Perfect slow-roast belly pork with crispy crackling
Belly pork is a great choice for a slow-cooked roast as the meat remains succulent, and the fennel and coriander rub provides a beautiful aromatic flavour.
Cooking a pork joint with the guarantee of great crackling doesn’t have to be an impossible dream. I’ve found through a few trial and error experiments in the kitchen which techniques work better than others. The idea of this post is to share the successful tips which should help guarantee succulent pork and nicely crisp crackling.
My cut of choice is belly pork, I know it isn’t the healthiest but it is the fat content that helps this joint remain moist and tender on roasting. There’s s no denying that fat = flavour – and so it’s worth the indulgence. I bought my belly pork from Roney’s on Sharrow Vale Road.
What you choose to serve as your sides is as important as the meat – and vegetables can be exciting. At this time of year I love beetroot roasted with some herbs and a drizzle of honey, classic roast potatoes and braised red cabbage with orange.
I hope that these simple steps help you to cook your perfect roast dinner.
1. Prepare the meat
The key to great crackling is to score the skin with a sharp knife (or get your butcher to do this).
Then place your joint in a clean sink (skin side up) and pour boiling water over the top. This causes the skin to puff up and helps the crackling process.
Dry the skin with kitchen roll and choose whether to just season with just salt or add a rub/marinade. My favourite seasoning at the moment is one from Hugh Fearnley-Whittingstall’s ‘Every Day’ cookbook, which is made from a blend of coriander seeds, salt and fennel seeds. Here’s the recipe.
It is minimal effort as you bash up the spices in a mortar and pestle and then massage ¾ of the mix into the skin, making sure that it gets well into the scored cuts. The remaining mix is scattered underneath the joint. Hugh’s recipe says this can be done 30 minutes before, I like to do it on the morning of the day I am cooking the meat. Then it just sits in the fridge and absorbs the flavour.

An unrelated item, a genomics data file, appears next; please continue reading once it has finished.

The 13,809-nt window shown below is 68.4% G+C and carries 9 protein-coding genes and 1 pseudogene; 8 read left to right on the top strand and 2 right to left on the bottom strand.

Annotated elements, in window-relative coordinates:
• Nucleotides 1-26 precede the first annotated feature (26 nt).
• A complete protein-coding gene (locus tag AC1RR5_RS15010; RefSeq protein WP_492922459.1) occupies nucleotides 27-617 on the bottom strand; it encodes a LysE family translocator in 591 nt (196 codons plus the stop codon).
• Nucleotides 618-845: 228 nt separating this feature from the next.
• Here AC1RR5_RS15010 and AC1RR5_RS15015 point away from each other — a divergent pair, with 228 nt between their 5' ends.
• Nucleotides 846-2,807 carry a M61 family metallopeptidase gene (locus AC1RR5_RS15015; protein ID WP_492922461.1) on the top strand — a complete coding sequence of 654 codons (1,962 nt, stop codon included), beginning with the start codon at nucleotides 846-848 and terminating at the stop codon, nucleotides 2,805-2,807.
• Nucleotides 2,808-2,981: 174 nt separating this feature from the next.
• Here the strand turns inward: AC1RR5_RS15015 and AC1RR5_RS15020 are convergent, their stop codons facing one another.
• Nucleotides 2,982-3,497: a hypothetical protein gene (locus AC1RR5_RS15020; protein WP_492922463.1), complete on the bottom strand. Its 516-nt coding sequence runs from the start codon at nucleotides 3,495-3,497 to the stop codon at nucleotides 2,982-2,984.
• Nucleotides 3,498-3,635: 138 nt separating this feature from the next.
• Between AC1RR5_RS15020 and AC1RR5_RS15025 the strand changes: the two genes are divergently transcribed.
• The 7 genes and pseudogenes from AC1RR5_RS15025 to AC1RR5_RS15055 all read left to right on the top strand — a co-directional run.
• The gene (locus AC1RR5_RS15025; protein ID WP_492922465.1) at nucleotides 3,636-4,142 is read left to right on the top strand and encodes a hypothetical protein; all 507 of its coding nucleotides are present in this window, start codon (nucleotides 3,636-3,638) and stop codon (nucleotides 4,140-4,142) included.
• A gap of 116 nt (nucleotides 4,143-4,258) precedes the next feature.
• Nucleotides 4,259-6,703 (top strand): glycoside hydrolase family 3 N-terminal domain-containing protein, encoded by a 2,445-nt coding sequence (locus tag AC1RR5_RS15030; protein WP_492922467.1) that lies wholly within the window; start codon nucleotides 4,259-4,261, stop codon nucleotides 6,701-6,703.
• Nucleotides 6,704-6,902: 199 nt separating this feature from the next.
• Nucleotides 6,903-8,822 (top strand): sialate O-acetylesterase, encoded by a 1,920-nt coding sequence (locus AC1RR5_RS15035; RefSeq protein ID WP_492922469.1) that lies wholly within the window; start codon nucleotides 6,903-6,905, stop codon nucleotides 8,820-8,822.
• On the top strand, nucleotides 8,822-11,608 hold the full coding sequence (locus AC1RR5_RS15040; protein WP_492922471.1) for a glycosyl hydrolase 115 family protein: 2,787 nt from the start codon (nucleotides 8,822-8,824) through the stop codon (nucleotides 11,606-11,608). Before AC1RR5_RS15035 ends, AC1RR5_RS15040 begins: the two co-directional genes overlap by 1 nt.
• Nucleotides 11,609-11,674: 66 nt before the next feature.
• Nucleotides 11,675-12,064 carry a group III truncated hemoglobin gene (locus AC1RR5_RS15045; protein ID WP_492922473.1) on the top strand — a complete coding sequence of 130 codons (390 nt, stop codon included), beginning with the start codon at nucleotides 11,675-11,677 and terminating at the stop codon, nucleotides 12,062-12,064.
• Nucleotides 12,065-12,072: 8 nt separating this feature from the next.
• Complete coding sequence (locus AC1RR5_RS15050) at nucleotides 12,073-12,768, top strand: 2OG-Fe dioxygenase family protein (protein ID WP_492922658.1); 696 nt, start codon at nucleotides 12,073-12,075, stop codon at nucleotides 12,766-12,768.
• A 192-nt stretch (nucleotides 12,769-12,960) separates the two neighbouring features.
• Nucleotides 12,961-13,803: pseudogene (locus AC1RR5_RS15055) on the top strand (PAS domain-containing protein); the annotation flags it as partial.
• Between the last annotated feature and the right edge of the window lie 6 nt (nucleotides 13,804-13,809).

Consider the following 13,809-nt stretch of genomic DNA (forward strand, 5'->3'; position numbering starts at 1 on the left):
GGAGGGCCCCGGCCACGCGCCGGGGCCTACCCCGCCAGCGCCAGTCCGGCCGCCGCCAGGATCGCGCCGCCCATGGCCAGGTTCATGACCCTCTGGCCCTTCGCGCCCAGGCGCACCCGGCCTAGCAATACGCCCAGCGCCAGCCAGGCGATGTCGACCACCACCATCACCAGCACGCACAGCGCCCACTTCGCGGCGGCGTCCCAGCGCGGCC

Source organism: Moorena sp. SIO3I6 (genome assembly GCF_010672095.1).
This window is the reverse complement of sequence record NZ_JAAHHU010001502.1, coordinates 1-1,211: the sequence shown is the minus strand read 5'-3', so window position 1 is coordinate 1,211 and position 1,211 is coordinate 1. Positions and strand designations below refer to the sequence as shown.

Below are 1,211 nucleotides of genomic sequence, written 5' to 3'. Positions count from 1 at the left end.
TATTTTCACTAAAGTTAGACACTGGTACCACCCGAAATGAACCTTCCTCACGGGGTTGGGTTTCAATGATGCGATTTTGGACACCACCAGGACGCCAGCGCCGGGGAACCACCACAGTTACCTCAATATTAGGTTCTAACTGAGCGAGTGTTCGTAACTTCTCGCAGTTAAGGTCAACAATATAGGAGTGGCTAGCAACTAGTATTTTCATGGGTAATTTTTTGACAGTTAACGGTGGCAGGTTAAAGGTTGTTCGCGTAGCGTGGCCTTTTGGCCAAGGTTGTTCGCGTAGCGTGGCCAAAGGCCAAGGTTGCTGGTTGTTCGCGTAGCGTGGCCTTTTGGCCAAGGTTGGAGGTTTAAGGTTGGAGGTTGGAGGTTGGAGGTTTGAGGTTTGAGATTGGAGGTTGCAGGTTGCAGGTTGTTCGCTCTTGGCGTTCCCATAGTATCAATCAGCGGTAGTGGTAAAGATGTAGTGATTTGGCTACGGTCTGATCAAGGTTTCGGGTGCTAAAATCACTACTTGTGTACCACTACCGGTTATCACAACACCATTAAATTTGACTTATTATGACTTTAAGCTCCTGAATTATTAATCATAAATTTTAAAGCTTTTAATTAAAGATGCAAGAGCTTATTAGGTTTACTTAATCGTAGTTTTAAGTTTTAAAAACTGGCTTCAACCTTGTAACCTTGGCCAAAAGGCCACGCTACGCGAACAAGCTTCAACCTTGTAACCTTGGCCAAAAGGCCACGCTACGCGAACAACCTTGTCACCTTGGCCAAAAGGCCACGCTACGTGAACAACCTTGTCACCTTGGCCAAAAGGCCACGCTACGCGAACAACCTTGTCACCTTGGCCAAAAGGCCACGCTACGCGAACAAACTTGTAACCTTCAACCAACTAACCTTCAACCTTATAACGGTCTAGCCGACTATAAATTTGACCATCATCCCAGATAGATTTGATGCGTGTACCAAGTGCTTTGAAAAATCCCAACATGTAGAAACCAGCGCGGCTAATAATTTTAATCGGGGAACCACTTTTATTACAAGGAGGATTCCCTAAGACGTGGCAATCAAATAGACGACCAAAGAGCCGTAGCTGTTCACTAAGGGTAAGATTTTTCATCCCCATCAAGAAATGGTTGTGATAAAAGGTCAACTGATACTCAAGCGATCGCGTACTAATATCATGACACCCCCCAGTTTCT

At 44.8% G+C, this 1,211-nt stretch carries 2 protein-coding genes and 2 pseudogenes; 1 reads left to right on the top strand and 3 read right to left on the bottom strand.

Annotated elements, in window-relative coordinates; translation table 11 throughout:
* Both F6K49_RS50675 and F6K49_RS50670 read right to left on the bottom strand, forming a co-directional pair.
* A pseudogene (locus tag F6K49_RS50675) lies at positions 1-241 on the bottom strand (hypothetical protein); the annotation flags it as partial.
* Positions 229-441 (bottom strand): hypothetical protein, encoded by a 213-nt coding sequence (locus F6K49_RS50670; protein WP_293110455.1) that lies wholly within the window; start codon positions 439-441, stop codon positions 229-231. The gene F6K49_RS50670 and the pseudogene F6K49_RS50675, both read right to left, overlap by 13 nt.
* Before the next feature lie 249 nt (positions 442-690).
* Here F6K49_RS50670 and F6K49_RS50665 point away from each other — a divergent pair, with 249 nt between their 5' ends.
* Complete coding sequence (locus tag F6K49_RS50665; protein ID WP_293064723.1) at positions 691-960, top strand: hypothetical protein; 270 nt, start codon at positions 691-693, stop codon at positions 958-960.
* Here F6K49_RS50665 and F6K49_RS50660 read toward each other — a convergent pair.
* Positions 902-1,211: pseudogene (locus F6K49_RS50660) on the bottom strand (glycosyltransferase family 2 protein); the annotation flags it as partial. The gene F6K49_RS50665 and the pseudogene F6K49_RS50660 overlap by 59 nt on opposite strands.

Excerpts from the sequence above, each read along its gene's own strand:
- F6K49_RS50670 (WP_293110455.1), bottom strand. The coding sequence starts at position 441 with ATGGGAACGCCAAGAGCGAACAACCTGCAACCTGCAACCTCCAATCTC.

3. Start hot
To give the crackling the start it needs to be crispy you want to cook the joint initially at a high temperature. Whack the oven up to max (220°C).
Once it is heated up, put the pork into a roasting tray and pop in the oven. Cook for 30 minutes.
4. Slow it down
When the pork has had it’s hot start the skin will have started to crackle, turn the oven down to about 150°C. Leave to cook for 2 – 2 ½ hours until the meat feels tender and the juices run clear.
Once cooked, remove from the oven and leave the meat to rest for 20 minutes, this allows the juices to absorb into the joint and gives the best flavour.
If the crackling for whatever reason is not crispy, you can remove it and finish it under a hot grill.
Serve with vegetables of your choice. I made my own apple sauce. I am a big fan of Niamh Shields spiced apple sauce with chilli, cinnamon and nutmeg. It’s easy to make and is a spicy twist on any conventional apple sauce you may be used to.
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